Archive for July 2009

Buy and Consult ‘Sweet Poison’ by David Gillespie

12 July 2009

Today’s blog is simply the privileged and delighted sharing of vital health information which has only just come to my notice. It is for those others who have not yet become aware of a book which may improve – or prolong- your (and my) life. If it does, the benefactor is David Gillespie and his invaluable contribution is the book Sweet Poison. Why Sugar Makes us Fat, published by Penguin in late 2008.

I am entitled to share with you the back cover ‘blurb’ of this opportune ‘whistle-blowing’ book, because it is available to anyone who sees the book in a bookshop. And because, in my opinion, it is very much in the public interest.

“David Gillespie was 40kg overweight, lethargic, sleep-deprived and the father of four, with twins on the way. He knew he needed to lose weight fast, but he had run out of diets — all had failed.
After doing some reading on evolution (why weren’t our forebears fat?), David cut sugar – specifically fructose – from his diet. He immediately started to lose weight, and kept it off. Slim, trim and fired up, David set out to look at the connection between sugar, our soaring obesity rates and some of the more worrying diseases of the twenty- first century, and discovered some startling facts in the process.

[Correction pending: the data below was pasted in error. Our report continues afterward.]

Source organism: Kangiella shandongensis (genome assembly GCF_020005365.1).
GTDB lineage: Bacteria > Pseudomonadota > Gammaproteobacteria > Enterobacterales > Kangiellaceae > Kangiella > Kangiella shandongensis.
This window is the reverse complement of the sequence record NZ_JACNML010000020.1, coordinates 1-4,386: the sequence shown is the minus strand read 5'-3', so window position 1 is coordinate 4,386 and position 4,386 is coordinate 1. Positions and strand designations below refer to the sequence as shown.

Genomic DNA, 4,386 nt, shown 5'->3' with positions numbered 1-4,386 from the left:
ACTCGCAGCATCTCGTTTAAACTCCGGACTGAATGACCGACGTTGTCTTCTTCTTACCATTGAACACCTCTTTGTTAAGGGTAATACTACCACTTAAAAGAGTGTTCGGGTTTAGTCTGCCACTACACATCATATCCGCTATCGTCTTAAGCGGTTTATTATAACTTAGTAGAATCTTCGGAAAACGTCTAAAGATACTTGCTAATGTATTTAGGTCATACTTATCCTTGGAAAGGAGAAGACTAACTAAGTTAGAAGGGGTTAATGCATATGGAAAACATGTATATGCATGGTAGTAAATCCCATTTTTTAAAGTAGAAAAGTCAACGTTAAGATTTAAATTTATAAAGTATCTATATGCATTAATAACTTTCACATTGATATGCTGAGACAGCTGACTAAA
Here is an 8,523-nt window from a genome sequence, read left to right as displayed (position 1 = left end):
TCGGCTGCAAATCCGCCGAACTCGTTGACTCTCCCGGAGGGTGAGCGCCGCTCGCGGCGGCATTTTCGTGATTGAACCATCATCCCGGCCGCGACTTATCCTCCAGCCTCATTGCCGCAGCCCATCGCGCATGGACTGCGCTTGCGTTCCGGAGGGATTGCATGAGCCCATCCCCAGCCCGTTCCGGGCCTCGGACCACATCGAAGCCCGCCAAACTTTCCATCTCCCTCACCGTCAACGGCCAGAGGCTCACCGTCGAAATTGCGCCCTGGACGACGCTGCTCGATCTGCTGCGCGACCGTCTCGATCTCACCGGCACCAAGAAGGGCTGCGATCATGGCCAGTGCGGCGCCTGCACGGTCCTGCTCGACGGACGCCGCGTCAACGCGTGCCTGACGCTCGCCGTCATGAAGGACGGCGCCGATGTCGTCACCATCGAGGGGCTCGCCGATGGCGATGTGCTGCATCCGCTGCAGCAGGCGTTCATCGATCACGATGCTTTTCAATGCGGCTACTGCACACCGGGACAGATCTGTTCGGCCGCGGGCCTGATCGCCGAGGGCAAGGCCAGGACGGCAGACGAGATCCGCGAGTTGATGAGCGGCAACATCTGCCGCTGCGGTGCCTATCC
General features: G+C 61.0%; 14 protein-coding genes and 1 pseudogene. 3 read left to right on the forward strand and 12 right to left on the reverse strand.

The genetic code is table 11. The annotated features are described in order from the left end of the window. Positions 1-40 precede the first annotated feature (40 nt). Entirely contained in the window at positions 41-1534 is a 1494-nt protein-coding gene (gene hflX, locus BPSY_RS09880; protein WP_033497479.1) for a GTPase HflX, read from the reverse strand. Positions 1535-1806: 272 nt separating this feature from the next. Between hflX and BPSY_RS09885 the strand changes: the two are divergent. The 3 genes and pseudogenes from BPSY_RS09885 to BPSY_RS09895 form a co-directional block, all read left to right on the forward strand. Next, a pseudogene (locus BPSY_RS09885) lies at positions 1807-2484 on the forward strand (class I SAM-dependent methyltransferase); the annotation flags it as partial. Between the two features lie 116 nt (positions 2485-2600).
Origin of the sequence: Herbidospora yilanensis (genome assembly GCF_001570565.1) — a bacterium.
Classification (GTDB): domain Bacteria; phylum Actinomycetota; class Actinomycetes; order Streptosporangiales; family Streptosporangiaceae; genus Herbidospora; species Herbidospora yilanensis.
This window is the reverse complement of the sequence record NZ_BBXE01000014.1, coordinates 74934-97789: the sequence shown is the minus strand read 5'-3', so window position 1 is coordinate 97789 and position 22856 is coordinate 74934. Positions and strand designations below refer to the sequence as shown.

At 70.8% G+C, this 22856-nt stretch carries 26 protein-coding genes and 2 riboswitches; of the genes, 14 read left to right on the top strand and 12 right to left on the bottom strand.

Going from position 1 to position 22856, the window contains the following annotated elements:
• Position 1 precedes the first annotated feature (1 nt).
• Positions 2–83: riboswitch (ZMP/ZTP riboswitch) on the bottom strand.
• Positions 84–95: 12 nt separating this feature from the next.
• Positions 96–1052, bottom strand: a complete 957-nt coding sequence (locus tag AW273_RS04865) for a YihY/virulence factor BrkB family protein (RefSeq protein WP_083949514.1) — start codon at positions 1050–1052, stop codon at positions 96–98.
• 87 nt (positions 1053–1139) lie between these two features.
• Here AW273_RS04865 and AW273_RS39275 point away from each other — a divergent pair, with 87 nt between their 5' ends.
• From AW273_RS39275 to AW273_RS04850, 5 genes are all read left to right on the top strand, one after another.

It’s Not Our Fault We’re Fat

* Sugar was once such a rare resource that nature decided we didn’t need an off-switch – in other words, we can keep eating sugar without feeling full.
* In the space of 150 years, we have gone from eating no added sugar to more than a kilogram a week.
* You would need to run 7km every day of your life just to not put on weight as a result of eating that much sugar.
* Two decades ago 1 in 14 adult Australians were obese; that figure is now 1 in 5.
* The ‘natural’ sugar in one glass of unsweetened fruit juice per day for a year is enough to add just over 2.5 kilos to your waistline.
* The more sugar we eat, the more we want. Food manufacturers exploit our sugar addiction by lacing it through ‘non-sweet’ products, such as bread, sauces, soups and cereals.

Sweet Poison exposes one of the great health scourges of our time and offers a wealth of practical and accessible information on how to avoid fructose, increase your enjoyment of food and lose weight.”

Your next step, if like me you have been unaware of this book for the past 9 months, is to do yourself and your loved ones a huge favour and go and buy the book.
However, for the ultra-cautious or sceptical, I would add the following further brief inducements.

The book consists of two parts:
Part 1 (130 pages) deals with ‘Why is sugar making you fat?’
Part 2 (60 pages) contains priceless advice on ‘What can you do?’
That is all I can fairly share with you, except to commend the author’s engaging writing style. How about this for an original Acknowledgement?